Training with low muscle glycogen enhances fat metabolism in well-trained cyclists

Carl J. Hulston, Michelle C. Venables, Chris H. Mann, Cara Martin, Andrew Philp, Keith Baar, Asker E. Jeukendrup

Research output: Contribution to journalArticle

88 Citations (Scopus)

Abstract

Purpose: To determine the effects of training with low muscle glycogen on exercise performance, substrate metabolism, and skeletal muscle adaptation. Methods: Fourteen well-trained cyclists were pair-matched and randomly assigned to HIGH- or LOW-glycogen training groups. Subjects performed nine aerobic training (AT; 90 min at 70% V̇O2max) and nine high-intensity interval training sessions (HIT; 8 × 5-min efforts, 1-min recovery) during a 3-wk period. HIGH trained once daily, alternating between AT on day 1 and HIT the following day, whereas LOW trained twice every second day, first performing AT and then, 1 h later, performing HIT. Pretraining and posttraining measures were a resting muscle biopsy, metabolic measures during steady-state cycling, and a time trial. Results: Power output during HIT was 297 ± 8 W in LOW compared with 323 ± 9 W in HIGH (P < 0.05); however, time trial performance improved by ∼10% in both groups (P < 0.05). Fat oxidation during steady-state cycling increased after training in LOW (from 26 ± 2 to 34 ± 2 μmolkgmin, P < 0.01). Plasma free fatty acid oxidation was similar before and after training in both groups, but muscle-derived triacylglycerol oxidation increased after training in LOW (from 16 ± 1 to 23 ± 1 μmolkgmin, P < 0.05). Training with low muscle glycogen also increased β-hydroxyacyl-CoA-dehydrogenase protein content (P < 0.01). Conclusions: Training with low muscle glycogen reduced training intensity and, in performance, was no more effective than training with high muscle glycogen. However, fat oxidation was increased after training with low muscle glycogen, which may have been due to the enhanced metabolic adaptations in skeletal muscle.

Original languageEnglish (US)
Pages (from-to)2046-2055
Number of pages10
JournalMedicine and Science in Sports and Exercise
Volume42
Issue number11
DOIs
StatePublished - Nov 2010
Externally publishedYes

Fingerprint

Glycogen
Fats
Muscles
Skeletal Muscle
Coenzyme A
Nonesterified Fatty Acids
Oxidoreductases
Triglycerides
Biopsy
Proteins

Keywords

  • exercise performance
  • skeletal muscle
  • substrate metabolism
  • Training adaptation

ASJC Scopus subject areas

  • Orthopedics and Sports Medicine
  • Physical Therapy, Sports Therapy and Rehabilitation

Cite this

Hulston, C. J., Venables, M. C., Mann, C. H., Martin, C., Philp, A., Baar, K., & Jeukendrup, A. E. (2010). Training with low muscle glycogen enhances fat metabolism in well-trained cyclists. Medicine and Science in Sports and Exercise, 42(11), 2046-2055. https://doi.org/10.1249/MSS.0b013e3181dd5070

Training with low muscle glycogen enhances fat metabolism in well-trained cyclists. / Hulston, Carl J.; Venables, Michelle C.; Mann, Chris H.; Martin, Cara; Philp, Andrew; Baar, Keith; Jeukendrup, Asker E.

In: Medicine and Science in Sports and Exercise, Vol. 42, No. 11, 11.2010, p. 2046-2055.

Research output: Contribution to journalArticle

Hulston, CJ, Venables, MC, Mann, CH, Martin, C, Philp, A, Baar, K & Jeukendrup, AE 2010, 'Training with low muscle glycogen enhances fat metabolism in well-trained cyclists', Medicine and Science in Sports and Exercise, vol. 42, no. 11, pp. 2046-2055. https://doi.org/10.1249/MSS.0b013e3181dd5070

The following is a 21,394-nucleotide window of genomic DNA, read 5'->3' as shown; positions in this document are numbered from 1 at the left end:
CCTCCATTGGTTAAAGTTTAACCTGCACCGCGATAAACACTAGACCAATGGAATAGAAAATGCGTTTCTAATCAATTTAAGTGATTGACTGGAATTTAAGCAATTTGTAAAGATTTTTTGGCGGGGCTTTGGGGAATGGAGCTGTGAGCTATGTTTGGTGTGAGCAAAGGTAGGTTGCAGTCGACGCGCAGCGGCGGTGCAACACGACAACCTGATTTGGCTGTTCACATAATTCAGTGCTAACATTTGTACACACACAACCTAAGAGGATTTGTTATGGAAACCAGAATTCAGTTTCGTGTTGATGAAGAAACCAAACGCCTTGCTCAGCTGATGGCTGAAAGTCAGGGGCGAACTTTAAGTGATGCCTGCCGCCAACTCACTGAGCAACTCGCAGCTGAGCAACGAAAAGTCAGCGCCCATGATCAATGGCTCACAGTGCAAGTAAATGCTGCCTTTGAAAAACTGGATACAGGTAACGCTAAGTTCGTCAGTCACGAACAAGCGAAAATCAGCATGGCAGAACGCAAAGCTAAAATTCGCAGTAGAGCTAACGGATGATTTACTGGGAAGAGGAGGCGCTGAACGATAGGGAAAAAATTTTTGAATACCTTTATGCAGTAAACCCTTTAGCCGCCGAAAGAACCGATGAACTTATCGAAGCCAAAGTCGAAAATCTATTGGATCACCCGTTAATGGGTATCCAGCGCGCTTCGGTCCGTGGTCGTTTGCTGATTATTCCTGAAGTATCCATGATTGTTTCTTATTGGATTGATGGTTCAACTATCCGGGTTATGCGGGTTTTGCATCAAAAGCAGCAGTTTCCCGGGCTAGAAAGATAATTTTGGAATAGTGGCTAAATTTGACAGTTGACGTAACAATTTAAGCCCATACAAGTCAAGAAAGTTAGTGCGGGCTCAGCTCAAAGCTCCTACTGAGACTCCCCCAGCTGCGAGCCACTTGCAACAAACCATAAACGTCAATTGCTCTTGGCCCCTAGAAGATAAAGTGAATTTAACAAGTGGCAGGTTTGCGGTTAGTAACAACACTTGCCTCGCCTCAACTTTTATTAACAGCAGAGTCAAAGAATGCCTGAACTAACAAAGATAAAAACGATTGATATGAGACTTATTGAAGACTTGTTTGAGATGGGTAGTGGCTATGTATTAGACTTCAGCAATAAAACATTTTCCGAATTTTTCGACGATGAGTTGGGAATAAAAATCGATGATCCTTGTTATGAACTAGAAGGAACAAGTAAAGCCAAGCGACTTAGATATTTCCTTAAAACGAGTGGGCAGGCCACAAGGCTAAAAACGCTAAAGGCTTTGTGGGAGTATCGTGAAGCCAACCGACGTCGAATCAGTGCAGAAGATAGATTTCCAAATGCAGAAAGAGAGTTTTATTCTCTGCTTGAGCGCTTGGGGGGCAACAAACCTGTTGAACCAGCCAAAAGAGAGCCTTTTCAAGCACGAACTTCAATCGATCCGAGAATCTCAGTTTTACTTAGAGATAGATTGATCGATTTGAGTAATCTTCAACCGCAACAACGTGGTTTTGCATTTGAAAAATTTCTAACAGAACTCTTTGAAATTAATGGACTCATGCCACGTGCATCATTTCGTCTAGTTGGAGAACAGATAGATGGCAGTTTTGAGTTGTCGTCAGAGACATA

Hulston, Carl J. ; Venables, Michelle C. ; Mann, Chris H. ; Martin, Cara ; Philp, Andrew ; Baar, Keith ; Jeukendrup, Asker E. / Training with low muscle glycogen enhances fat metabolism in well-trained cyclists. In: Medicine and Science in Sports and Exercise. 2010 ; Vol. 42, No. 11. pp. 2046-2055.
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AU - Jeukendrup, Asker E.

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AB - Purpose: To determine the effects of training with low muscle glycogen on exercise performance, substrate metabolism, and skeletal muscle adaptation. Methods: Fourteen well-trained cyclists were pair-matched and randomly assigned to HIGH- or LOW-glycogen training groups. Subjects performed nine aerobic training (AT; 90 min at 70% V̇O2max) and nine high-intensity interval training sessions (HIT; 8 × 5-min efforts, 1-min recovery) during a 3-wk period. HIGH trained once daily, alternating between AT on day 1 and HIT the following day, whereas LOW trained twice every second day, first performing AT and then, 1 h later, performing HIT. Pretraining and posttraining measures were a resting muscle biopsy, metabolic measures during steady-state cycling, and a time trial. Results: Power output during HIT was 297 ± 8 W in LOW compared with 323 ± 9 W in HIGH (P < 0.05); however, time trial performance improved by ∼10% in both groups (P < 0.05). Fat oxidation during steady-state cycling increased after training in LOW (from 26 ± 2 to 34 ± 2 μmolkgmin, P < 0.01). Plasma free fatty acid oxidation was similar before and after training in both groups, but muscle-derived triacylglycerol oxidation increased after training in LOW (from 16 ± 1 to 23 ± 1 μmolkgmin, P < 0.05). Training with low muscle glycogen also increased β-hydroxyacyl-CoA-dehydrogenase protein content (P < 0.01). Conclusions: Training with low muscle glycogen reduced training intensity and, in performance, was no more effective than training with high muscle glycogen. However, fat oxidation was increased after training with low muscle glycogen, which may have been due to the enhanced metabolic adaptations in skeletal muscle.

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KW - substrate metabolism

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